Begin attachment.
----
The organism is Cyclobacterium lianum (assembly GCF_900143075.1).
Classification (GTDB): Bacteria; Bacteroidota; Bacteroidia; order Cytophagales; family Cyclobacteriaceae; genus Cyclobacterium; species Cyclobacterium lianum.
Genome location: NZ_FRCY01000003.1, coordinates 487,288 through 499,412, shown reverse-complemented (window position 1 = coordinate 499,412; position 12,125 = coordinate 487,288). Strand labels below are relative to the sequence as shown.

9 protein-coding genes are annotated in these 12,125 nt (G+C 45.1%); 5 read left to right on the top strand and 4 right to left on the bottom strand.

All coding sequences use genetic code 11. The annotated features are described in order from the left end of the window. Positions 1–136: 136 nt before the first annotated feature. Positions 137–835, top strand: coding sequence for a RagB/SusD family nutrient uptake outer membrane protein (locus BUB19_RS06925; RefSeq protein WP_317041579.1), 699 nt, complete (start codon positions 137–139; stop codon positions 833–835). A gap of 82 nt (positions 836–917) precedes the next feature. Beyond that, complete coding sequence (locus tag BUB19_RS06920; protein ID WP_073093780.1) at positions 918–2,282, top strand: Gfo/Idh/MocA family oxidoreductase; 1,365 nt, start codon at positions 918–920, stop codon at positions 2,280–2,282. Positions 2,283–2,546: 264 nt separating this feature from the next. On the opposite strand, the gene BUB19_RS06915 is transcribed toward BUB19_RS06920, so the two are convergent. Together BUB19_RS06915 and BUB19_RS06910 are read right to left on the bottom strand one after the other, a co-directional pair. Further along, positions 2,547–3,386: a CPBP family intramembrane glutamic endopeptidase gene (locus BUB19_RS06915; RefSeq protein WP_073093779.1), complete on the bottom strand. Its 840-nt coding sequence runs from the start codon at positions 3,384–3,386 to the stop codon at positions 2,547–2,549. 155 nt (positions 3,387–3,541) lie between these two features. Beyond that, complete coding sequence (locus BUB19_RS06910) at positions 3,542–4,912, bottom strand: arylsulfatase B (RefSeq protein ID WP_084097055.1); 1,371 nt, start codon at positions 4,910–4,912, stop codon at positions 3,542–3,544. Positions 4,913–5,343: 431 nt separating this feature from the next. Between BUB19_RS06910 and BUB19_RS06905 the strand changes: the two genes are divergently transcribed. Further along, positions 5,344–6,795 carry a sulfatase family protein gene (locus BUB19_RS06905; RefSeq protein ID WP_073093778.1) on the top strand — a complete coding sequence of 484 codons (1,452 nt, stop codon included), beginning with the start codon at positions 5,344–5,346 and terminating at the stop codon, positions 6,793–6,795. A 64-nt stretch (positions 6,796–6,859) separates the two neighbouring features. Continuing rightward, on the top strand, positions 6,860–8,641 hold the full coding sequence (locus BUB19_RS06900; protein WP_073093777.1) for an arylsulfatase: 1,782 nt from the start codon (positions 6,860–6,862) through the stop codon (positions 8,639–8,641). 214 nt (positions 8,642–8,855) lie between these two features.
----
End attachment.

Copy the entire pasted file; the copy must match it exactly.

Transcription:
The organism is Cyclobacterium lianum (assembly GCF_900143075.1).
Classification (GTDB): Bacteria; Bacteroidota; Bacteroidia; order Cytophagales; family Cyclobacteriaceae; genus Cyclobacterium; species Cyclobacterium lianum.
Genome location: NZ_FRCY01000003.1, coordinates 487,288 through 499,412, shown reverse-complemented (window position 1 = coordinate 499,412; position 12,125 = coordinate 487,288). Strand labels below are relative to the sequence as shown.

9 protein-coding genes are annotated in these 12,125 nt (G+C 45.1%); 5 read left to right on the top strand and 4 right to left on the bottom strand.

All coding sequences use genetic code 11. The annotated features are described in order from the left end of the window. Positions 1–136: 136 nt before the first annotated feature. Positions 137–835, top strand: coding sequence for a RagB/SusD family nutrient uptake outer membrane protein (locus BUB19_RS06925; RefSeq protein WP_317041579.1), 699 nt, complete (start codon positions 137–139; stop codon positions 833–835). A gap of 82 nt (positions 836–917) precedes the next feature. Beyond that, complete coding sequence (locus tag BUB19_RS06920; protein ID WP_073093780.1) at positions 918–2,282, top strand: Gfo/Idh/MocA family oxidoreductase; 1,365 nt, start codon at positions 918–920, stop codon at positions 2,280–2,282. Positions 2,283–2,546: 264 nt separating this feature from the next. On the opposite strand, the gene BUB19_RS06915 is transcribed toward BUB19_RS06920, so the two are convergent. Together BUB19_RS06915 and BUB19_RS06910 are read right to left on the bottom strand one after the other, a co-directional pair. Further along, positions 2,547–3,386: a CPBP family intramembrane glutamic endopeptidase gene (locus BUB19_RS06915; RefSeq protein WP_073093779.1), complete on the bottom strand. Its 840-nt coding sequence runs from the start codon at positions 3,384–3,386 to the stop codon at positions 2,547–2,549. 155 nt (positions 3,387–3,541) lie between these two features. Beyond that, complete coding sequence (locus BUB19_RS06910) at positions 3,542–4,912, bottom strand: arylsulfatase B (RefSeq protein ID WP_084097055.1); 1,371 nt, start codon at positions 4,910–4,912, stop codon at positions 3,542–3,544. Positions 4,913–5,343: 431 nt separating this feature from the next. Between BUB19_RS06910 and BUB19_RS06905 the strand changes: the two genes are divergently transcribed. Further along, positions 5,344–6,795 carry a sulfatase family protein gene (locus BUB19_RS06905; RefSeq protein ID WP_073093778.1) on the top strand — a complete coding sequence of 484 codons (1,452 nt, stop codon included), beginning with the start codon at positions 5,344–5,346 and terminating at the stop codon, positions 6,793–6,795. A 64-nt stretch (positions 6,796–6,859) separates the two neighbouring features. Continuing rightward, on the top strand, positions 6,860–8,641 hold the full coding sequence (locus BUB19_RS06900; protein WP_073093777.1) for an arylsulfatase: 1,782 nt from the start codon (positions 6,860–6,862) through the stop codon (positions 8,639–8,641). 214 nt (positions 8,642–8,855) lie between these two features.